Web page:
The joy of a trawl around some second-hand bookshops with a few writerly names in mind is only surpassed by the joy of finding their books on the shelves and thus it was when we nipped into the bookshop next door to the teashop in Ashburton.
Smile Please an unfinished autobiography by Jean Rhys, first edition hardback £2.50.
Result, some days all the sun can do is shine.
Reading The Blue Hour has thrown my reading of Jean Rhys into a new and illuminating light and Smile Please was one of my must-find books, Jean Rhys had wanted to call it And the Walls Came Tumbling Down; how uniquely unforgettable and descriptive that title would have been in comparison.
But I also wanted to know much more about the Jean Rhys who says in her Paris Review Interview
'I'm beginning to feel I don't want to do a mental strip tease anymore...I've had rather a rum life, but I was thinking the other day, would I go through it all again. I think not.'
Diane Athill's foreword to Smile Please explains exactly why Jean decided to write it, this was about setting the record straight in the face of a great deal of personal anger and hurt at frequent misrepresentations. But this writing about herself didn't come easily.
So much on the record about how reading Jean Rhys's fiction is to hold a mirror up to her life. yet as Diane Athill suggests though her novels were not autobiographical in every detail, nevertheless a great number of Jean's life experiences had been plundered to use in them.
'A novel once it had possessed her, would dictate its own shape and atmosphere and she could rely on her infallible instinct to tell her what people should say and do within its framework.'
On the other hand a personal memoir would rely on memory and honesty and Jean's honesty was 'uncommonly strict', she could only use that which she could be sure was true, remembered exactly and therin lay the difficulty, knowing where lay the fact and where the fiction and to revisit and disentangle would be onerous in the extreme.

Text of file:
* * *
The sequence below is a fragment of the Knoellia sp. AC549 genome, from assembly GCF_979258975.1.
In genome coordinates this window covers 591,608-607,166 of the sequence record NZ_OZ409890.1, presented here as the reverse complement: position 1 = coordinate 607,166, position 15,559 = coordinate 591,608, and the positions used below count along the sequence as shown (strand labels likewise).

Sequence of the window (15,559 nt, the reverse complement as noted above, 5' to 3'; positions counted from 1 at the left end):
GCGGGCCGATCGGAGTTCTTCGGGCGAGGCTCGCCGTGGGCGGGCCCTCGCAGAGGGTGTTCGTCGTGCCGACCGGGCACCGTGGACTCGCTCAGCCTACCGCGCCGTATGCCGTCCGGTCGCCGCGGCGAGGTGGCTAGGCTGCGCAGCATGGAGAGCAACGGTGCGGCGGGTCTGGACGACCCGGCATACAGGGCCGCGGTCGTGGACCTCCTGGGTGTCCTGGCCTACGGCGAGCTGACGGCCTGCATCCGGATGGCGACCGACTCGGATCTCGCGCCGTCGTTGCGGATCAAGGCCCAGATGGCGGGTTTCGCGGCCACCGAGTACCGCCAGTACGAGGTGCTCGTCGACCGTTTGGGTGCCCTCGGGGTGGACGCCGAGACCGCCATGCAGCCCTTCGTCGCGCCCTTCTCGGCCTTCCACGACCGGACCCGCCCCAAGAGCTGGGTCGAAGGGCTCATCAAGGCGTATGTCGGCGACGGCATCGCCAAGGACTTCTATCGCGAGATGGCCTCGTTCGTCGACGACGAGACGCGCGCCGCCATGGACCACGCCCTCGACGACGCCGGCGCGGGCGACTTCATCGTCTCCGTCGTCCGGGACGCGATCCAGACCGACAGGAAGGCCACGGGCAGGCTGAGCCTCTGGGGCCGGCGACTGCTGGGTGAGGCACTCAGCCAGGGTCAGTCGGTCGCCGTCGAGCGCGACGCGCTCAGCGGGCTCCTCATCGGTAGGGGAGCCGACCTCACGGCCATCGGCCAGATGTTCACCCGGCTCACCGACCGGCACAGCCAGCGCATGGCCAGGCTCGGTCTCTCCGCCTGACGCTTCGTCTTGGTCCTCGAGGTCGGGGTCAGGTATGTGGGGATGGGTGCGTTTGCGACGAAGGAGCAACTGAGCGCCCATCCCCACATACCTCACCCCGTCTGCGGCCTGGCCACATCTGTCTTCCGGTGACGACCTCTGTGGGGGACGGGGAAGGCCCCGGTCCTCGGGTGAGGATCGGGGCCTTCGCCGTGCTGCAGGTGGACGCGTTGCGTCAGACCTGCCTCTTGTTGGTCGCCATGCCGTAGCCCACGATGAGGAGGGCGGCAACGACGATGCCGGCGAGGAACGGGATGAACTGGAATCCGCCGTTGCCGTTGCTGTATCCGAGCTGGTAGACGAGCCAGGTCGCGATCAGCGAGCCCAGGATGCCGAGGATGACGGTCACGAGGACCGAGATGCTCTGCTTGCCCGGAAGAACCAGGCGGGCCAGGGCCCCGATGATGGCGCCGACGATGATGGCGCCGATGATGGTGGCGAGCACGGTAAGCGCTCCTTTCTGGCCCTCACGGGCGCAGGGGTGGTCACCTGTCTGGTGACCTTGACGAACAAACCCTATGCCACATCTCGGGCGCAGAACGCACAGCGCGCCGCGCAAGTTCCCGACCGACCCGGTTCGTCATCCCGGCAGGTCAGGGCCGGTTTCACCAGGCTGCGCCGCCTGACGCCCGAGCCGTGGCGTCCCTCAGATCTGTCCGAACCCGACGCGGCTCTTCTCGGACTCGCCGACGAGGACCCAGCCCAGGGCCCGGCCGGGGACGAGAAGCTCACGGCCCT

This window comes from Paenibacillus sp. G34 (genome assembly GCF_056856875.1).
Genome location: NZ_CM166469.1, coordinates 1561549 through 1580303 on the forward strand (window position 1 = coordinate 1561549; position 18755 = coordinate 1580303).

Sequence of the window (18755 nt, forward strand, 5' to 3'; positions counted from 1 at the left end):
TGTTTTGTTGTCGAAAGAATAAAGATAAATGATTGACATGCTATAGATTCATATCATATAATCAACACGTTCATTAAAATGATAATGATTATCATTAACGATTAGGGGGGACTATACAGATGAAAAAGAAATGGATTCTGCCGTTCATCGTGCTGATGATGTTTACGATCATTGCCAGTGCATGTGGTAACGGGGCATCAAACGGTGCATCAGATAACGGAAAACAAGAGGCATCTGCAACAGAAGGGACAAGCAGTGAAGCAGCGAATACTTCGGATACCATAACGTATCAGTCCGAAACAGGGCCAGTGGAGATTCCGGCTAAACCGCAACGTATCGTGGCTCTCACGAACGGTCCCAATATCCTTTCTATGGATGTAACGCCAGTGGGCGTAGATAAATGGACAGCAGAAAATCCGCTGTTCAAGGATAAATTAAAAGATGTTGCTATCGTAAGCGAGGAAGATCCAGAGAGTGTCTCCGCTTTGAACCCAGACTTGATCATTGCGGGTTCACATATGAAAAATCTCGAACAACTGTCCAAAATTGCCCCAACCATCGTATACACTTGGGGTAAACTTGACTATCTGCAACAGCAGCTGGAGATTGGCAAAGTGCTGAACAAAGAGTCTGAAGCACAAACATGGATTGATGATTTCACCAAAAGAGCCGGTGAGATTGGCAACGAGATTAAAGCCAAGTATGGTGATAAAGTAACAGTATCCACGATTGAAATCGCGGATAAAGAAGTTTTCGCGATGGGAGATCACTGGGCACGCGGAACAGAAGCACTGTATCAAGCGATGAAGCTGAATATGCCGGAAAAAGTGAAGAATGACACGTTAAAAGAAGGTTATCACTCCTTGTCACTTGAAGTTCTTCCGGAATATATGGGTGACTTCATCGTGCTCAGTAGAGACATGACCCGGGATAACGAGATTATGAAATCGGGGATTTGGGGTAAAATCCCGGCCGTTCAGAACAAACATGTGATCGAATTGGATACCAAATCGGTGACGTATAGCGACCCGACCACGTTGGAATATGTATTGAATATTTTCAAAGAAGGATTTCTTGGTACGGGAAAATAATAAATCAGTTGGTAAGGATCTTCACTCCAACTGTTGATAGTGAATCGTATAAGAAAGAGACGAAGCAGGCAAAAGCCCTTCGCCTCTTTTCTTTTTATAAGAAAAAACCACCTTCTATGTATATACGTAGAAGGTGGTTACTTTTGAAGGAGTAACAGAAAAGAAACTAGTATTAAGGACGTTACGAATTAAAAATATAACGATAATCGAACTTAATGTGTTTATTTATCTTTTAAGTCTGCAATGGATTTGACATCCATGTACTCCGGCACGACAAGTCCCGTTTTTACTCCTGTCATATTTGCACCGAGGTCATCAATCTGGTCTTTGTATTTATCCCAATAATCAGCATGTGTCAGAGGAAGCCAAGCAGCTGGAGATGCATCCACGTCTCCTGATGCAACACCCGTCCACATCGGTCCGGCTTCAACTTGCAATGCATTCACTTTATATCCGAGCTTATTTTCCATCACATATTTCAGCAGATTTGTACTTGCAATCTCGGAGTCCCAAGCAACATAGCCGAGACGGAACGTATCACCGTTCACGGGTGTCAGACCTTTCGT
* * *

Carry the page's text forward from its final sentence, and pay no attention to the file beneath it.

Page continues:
' I would write to forget, the get rid of sad moments. Once they were written down they were gone.'
Jean was by all accounts an 'exemplary stylist' and lived with the anguish that in her own mind Wide Sargasso Sea was an unfinished book. With a meticulous eye for detail this meant the existence in the book of two unnecessary words, ' then' and 'quite'.
With that resonating in my mind I picked up and read After Leaving Mr Mackenzie and marveled at a book that I suspect might have had little impact on me prior to this current Jean Rhys foray.
Every sadness in Julia's life could be Jean's as, washed up in 1930s Paris and London at the end of an affair, Julia, now in her thirties and much the worse for wear, struggles to survive in a world where she has been disempowered and dominated by a series of men; the weak creature fighting for her life against the strong.
As Julia bemoans having sold her astrakhan coat with huge skunk collar I was reminded of Irmgard Keun's Berlin heroine of the same era, Doris in The Artificial Silk Girl, whose protective pelt shielding her vulnerability is her fur coat.
Julia somehow speaks for them both,
'Of all the idiotic things I ever did, the most idiotic was selling my fur coat...the sort that lasts for ever...people thought twice before they were rude to anybody wearing a good fur coat; it was protective colouring as it were.'
Suddenly I remembered the status that a fur coat afforded the wearer even in the 1950s, how they slowly seemed to become a vulgar expression of wealth and from there it was but a small step to animal welfare issues.
Julia sits and shivers 'outside the sacred circle of warmth' and this becomes a metaphor for the exclusion and isolation that follows as she is rejected and shunted around by family and friends.
If Jean Rhys was sub-consciously exploring her own life events in this book then how remarkable are her insights as she constantly switches narrative voice and delves deeply into the thoughts and motives of those who have hurt and discarded her. She also manages it with a stunning degree of equanimity given the distress and pain she suffered.
It's as if the fiction allows Jean to take a good, long hard look at herself and how others see her, expressing those truths in a way that would have been far too painful in life, and nor does she spare her own feelings as Mr Mackenzie reflects on his disastrous affair with Julia,
'She was irresponsible. She had fits of melancholy when she would lose the self-control necessary to keep up appearances...she began to depress him...a feeling of caution and suspicion which almost amounted to hatred had entirely overcome him..'
Coming up next week 'dovegreyreader asks...' with Lilian Pizzichini author of The Blue Hour, the book which started all this Rhysmania and there will be prize draw copies that day. Lilian offers some amazing insights into her writing of the book and what it was like to look so closely at the life and times of Jean Rhys, you won't want to miss it.